College of Engineering News • Iowa State University

Summer 2011 REU programs

2011 REU PicturesA chance to participate in a prestigious program that provides first-hand access to cutting-edge research doesn’t frequently present itself to undergraduates, but a talented group of students were given such an opportunity when they were selected to participate in a Research Experience for Undergraduates (REU) program this past summer.

The National Science Foundation (NSF) started REU’s as a way to “support active research participation by undergraduate students” in science, technology, engineering, and mathematics. This past summer’s participants in REU’s associated with the College of Engineering came from Ames, Mexico, and various places between for a chance to participate in research at Iowa State.

The personalities, goals, and research focuses of each REU program is unique, but they all provide students contact with accomplished faculty, research education, a social atmosphere, and a job in a state-of-the-art lab. Each summer, participants are paired with faculty and research labs based on their interests. Although many of them are conducting real-world research for the first time, they are given the respect and responsibility of experienced researchers.

“Although all research has a ‘grunt work’ component, these students are not here to simply perform menial lab duties,” says Raj Raman, professor of agricultural and biosystems engineering and program director of the Sustainable Biomass Production and Processing Systems REU and of the Center for Biorenewable Chemicals REU. “They are intelligent, hard-working individuals who put in full weeks because they are here to experience and conduct real, original research.”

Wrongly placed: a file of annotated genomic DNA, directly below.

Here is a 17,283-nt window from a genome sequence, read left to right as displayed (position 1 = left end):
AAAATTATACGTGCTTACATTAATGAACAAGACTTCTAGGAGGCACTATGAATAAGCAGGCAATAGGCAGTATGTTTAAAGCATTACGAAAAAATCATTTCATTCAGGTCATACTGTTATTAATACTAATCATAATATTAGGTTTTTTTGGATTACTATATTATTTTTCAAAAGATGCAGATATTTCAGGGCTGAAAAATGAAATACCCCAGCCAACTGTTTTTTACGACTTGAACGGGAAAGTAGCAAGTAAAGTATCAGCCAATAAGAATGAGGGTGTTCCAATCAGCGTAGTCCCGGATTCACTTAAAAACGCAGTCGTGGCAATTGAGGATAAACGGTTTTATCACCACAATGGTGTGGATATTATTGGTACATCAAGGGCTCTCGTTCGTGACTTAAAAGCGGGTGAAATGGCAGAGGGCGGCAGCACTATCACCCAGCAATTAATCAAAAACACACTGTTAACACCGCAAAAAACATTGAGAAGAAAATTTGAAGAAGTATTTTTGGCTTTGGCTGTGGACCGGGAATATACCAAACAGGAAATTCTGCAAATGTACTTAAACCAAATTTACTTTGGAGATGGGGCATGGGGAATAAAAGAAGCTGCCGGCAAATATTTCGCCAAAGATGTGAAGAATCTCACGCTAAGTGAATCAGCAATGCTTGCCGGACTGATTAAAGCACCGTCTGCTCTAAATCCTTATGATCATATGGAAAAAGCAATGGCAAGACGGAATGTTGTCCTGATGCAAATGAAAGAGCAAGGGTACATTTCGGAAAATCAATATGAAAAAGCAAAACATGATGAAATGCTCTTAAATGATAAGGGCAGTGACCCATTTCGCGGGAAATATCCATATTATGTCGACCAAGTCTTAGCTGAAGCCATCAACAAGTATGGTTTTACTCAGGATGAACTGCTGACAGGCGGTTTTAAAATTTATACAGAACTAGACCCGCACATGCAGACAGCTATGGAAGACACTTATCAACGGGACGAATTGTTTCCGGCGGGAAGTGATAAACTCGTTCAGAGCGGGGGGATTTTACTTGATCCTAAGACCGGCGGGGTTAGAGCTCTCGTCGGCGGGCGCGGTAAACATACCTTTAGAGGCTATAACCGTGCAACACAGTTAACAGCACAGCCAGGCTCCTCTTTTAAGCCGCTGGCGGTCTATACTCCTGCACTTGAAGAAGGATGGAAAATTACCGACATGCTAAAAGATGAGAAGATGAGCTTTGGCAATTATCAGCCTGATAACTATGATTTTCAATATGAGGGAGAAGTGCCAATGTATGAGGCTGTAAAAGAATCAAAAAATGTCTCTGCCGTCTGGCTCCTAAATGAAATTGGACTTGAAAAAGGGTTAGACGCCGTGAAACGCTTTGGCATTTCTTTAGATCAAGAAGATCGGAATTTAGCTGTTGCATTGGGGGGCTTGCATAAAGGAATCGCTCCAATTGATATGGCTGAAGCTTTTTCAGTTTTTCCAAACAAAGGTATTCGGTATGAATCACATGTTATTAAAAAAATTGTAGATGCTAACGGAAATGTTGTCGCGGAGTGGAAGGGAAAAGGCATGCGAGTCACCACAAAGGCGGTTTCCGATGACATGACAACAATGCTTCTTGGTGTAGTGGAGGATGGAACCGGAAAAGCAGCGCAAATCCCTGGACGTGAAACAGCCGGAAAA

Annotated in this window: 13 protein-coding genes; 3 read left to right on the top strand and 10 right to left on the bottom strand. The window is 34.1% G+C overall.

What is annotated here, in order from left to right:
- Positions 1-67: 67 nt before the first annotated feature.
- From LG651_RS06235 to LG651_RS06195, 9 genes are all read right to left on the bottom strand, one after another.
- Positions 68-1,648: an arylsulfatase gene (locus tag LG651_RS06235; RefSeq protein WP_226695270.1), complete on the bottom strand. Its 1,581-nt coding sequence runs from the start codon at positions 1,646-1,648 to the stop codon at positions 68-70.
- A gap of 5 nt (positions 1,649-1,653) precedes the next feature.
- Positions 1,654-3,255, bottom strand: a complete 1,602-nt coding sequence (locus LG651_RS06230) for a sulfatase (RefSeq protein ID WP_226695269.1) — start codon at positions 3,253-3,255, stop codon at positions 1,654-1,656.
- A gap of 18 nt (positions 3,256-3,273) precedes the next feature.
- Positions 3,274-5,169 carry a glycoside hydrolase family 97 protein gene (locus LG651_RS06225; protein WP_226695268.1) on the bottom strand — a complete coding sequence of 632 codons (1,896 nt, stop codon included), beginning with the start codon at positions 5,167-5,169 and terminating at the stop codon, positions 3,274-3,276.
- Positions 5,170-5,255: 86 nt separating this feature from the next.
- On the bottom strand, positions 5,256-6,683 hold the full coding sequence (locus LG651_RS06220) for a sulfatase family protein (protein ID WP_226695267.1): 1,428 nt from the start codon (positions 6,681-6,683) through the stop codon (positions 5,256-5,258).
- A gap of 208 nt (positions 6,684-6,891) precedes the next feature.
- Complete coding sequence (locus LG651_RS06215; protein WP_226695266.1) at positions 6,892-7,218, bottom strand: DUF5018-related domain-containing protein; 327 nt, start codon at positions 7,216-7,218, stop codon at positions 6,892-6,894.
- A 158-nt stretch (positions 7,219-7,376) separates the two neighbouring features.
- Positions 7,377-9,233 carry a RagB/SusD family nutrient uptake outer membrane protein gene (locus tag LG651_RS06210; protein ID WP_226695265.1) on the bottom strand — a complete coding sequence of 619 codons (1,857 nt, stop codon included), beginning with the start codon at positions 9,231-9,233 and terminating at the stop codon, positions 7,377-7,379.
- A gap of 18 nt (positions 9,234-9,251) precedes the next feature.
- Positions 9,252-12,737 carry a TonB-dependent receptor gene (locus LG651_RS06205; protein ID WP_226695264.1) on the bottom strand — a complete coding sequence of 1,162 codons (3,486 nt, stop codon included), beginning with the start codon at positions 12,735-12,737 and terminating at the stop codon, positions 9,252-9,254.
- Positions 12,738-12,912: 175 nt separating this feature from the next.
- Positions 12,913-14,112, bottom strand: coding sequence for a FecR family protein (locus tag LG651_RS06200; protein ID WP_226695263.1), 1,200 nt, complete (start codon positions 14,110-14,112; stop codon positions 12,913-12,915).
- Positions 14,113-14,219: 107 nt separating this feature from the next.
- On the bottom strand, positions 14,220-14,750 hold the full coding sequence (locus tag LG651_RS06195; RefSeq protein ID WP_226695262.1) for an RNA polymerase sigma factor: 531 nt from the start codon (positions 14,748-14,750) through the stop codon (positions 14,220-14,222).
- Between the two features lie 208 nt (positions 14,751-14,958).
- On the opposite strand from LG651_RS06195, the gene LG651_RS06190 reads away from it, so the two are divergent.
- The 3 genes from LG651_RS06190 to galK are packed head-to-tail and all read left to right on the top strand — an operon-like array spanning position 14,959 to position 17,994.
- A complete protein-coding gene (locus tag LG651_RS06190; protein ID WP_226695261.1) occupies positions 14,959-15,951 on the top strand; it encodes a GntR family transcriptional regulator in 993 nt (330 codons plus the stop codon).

Overall, the REU program is designed to foster student interest in research and continued higher education.

“A main goal for us each year is to get students excited about their summer research topic and about all research,” says Pranav Shrotriya, professor in mechanical engineering and program co-director for Microscale Sensing Actuation and Imaging.

Participants in the programs have access to graduate students, faculty, and program coordinators who are willing to answer any questions they may have about their future in research and what further education may hold for them.

“We consider it a success if students go to graduate school or any kind of continuing education,” says Monica Lamm, professor in chemical and biological engineering and program co-director for the Biological Materials and Processes REU.

Summer research projects concluded with a symposium August 5, giving students the opportunity to share their research and explore the findings of other participants.

“Even if their research project wasn’t completed by the end of summer, each student had a goal to reach,” says Pam Shill, program coordinator for the Summer Program for Interdisciplinary Research and Education – Emerging Interface Technologies. “We have even had students go on to revise and publish the final papers they wrote.”


Read about what students were up to in the REU programs this past summer: